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A Lichtenberg prophecy – Giorgio Agamben

“Our world will become so civilized that it will then be ridiculous to believe in G-d, as it is today to believe in ghosts. Then, after a while, the world will become even more civilized. And the process that will bring him to the supreme summit of civilization will continue faster and faster. Touching the pinnacle, expert judgment will once again be reversed and knowledge will reach its extreme transformation. Then – and this will really be the end – we will only believe in ghosts.“

Source: Giorgio Agamben – QUODLIBET

*Translated

Note:

Georg Christoph Lichtenberg (1 July 1742 – 24 February 1799) was a German physicist, satirist, and Anglophile. As a scientist, he was the first to hold a professorship explicitly dedicated to experimental physics in Germany. He is remembered for his posthumously published notebooks, which he himself called Sudelbücher, a description modelled on the English bookkeeping term “scrapbooks”, and for his discovery of tree-like electrical discharge patterns now called Lichtenberg figures.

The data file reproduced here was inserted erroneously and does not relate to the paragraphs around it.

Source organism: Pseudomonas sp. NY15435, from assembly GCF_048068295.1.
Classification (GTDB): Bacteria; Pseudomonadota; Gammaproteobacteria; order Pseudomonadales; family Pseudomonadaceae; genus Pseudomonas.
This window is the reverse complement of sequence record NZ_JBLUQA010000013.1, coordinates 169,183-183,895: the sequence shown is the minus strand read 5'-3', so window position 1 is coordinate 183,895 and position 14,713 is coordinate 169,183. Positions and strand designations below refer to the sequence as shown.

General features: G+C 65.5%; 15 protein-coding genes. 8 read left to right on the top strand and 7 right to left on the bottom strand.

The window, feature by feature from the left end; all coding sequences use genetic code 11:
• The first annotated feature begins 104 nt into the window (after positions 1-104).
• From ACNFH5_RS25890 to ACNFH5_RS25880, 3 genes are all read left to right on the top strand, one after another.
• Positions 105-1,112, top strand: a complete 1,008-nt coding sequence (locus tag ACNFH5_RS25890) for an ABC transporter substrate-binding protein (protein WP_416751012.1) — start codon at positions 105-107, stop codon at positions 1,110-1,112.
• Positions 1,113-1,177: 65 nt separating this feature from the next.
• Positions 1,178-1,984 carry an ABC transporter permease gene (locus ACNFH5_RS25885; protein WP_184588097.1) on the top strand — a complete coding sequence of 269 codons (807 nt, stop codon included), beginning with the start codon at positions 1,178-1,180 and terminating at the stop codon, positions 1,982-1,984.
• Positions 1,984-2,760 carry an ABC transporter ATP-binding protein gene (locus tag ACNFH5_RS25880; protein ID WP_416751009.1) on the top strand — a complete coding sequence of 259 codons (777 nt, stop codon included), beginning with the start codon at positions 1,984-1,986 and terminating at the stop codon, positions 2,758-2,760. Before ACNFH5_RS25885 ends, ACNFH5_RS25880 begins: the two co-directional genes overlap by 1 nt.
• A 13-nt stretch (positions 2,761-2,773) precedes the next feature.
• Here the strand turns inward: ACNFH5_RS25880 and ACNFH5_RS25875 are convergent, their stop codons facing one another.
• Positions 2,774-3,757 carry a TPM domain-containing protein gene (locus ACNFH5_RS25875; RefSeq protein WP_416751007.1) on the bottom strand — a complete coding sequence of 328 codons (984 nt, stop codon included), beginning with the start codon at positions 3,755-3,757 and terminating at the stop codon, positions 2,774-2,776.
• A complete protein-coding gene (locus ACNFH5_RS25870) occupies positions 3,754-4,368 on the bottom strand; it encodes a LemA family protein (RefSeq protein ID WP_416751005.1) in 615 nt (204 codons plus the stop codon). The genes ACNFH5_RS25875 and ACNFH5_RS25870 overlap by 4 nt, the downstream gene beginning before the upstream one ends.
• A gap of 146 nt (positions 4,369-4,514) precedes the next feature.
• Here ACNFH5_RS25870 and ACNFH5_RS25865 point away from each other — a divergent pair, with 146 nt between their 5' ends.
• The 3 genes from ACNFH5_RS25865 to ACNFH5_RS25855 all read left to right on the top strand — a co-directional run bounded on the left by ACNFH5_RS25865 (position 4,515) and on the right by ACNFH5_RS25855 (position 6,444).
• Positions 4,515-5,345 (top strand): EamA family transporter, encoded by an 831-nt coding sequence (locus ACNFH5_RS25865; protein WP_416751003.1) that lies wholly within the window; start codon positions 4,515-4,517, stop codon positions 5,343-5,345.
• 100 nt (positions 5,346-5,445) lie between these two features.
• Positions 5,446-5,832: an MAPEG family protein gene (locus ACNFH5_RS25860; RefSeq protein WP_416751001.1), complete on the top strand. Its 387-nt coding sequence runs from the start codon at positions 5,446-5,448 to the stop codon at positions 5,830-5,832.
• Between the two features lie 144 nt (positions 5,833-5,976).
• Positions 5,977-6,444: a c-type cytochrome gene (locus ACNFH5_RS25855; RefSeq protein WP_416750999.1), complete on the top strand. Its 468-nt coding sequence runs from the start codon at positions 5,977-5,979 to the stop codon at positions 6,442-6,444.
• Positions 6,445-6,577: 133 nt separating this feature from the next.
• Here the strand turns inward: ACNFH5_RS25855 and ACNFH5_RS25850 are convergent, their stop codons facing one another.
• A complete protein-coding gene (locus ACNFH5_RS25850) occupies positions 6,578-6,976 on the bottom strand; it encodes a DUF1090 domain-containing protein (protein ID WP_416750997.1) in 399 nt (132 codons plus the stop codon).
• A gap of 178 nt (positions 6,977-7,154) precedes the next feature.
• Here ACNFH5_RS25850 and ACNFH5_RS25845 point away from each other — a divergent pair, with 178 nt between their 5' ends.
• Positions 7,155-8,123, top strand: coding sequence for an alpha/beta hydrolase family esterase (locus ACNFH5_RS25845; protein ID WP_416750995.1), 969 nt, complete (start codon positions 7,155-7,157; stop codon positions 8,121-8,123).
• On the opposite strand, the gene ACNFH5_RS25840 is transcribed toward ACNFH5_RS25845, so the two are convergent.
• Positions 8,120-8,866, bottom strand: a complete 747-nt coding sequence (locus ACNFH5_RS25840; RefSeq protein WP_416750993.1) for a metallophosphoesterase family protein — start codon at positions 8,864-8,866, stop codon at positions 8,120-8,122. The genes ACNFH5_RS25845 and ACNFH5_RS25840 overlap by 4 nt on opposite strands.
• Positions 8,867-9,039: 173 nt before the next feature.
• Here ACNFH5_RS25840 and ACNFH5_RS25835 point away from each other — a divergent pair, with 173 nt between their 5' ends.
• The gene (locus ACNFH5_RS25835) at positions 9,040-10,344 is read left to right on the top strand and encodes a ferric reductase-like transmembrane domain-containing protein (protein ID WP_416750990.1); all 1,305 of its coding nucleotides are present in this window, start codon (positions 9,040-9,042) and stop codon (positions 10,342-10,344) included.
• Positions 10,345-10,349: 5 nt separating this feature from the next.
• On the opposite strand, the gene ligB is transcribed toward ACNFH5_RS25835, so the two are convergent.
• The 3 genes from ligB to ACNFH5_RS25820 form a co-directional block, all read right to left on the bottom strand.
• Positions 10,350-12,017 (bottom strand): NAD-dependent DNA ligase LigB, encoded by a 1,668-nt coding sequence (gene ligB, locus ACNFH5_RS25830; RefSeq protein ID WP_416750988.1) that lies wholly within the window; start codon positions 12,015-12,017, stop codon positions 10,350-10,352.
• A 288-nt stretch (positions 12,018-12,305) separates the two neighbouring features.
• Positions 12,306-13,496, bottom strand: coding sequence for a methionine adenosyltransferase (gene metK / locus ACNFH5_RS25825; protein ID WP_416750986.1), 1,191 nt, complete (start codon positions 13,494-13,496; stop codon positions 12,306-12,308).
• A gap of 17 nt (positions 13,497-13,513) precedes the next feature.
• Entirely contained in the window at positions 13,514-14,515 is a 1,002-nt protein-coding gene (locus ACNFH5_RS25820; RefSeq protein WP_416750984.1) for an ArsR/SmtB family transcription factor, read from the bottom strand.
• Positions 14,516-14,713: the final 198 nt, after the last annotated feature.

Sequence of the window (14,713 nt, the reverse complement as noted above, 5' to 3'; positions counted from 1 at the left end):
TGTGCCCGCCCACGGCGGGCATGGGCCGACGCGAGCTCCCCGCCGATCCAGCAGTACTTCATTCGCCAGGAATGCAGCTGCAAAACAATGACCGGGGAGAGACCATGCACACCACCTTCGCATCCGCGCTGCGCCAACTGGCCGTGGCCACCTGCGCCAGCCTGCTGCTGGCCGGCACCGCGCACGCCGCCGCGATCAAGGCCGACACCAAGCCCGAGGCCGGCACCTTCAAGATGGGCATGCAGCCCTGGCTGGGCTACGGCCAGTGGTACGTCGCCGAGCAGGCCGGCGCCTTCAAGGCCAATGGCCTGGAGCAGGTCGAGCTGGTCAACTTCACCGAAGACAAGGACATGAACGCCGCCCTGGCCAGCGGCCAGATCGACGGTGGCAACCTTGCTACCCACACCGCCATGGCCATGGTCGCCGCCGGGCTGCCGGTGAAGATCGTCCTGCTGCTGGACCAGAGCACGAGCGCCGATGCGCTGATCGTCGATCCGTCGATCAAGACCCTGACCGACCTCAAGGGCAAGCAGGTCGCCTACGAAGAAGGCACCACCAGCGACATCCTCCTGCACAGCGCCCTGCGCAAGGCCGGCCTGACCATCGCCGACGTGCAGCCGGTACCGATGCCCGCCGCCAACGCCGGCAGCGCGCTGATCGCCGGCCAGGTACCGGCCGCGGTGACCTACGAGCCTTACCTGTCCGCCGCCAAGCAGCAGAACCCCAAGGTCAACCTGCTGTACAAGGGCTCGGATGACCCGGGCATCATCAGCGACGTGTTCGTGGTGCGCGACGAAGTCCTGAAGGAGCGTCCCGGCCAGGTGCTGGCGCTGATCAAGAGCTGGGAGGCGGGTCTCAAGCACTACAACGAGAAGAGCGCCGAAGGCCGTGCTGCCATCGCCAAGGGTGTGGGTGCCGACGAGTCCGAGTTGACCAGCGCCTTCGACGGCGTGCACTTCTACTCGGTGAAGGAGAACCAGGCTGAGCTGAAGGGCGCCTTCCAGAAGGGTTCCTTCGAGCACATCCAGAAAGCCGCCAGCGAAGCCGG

Header: Manaslu at sunrise

Note:

Manaslu (Nepali: मनास्लु, also known as Kutang) is the eighth-highest mountain in the world at 8,163 metres (26,781 ft) above sea level. It is in the Mansiri Himal, part of the Nepalese Himalayas, in the west-central part of Nepal. The name Manaslu means “mountain of the spirit” and is derived from the Sanskrit word manasa, meaning “intellect” or “soul”.

In 1954, a Japanese team approaching from the Buri Gandaki route to the peak faced a hostile group of villagers at Samagaon camp. The villagers thought that the previous expeditions had displeased the gods, causing the avalanches that destroyed the Pung-gyen Monastery and the death of 18 people. As a result of this hostility, the team made a hasty retreat to Ganesh Himal. To appease local sentiments, a large donation was made to rebuild the monastery. However, this philanthropic act did not ease the atmosphere of distrust and hostility towards Japanese expeditions. Even the expedition in 1956 which successfully climbed the mountain faced this situation and as a result the next Japanese expedition only took place in 1971.

In 1956, Toshio Imanishi (Japan) and Gyaltsen Norbu (Sherpa) made the first ascent of Manaslu on May 9, 1956.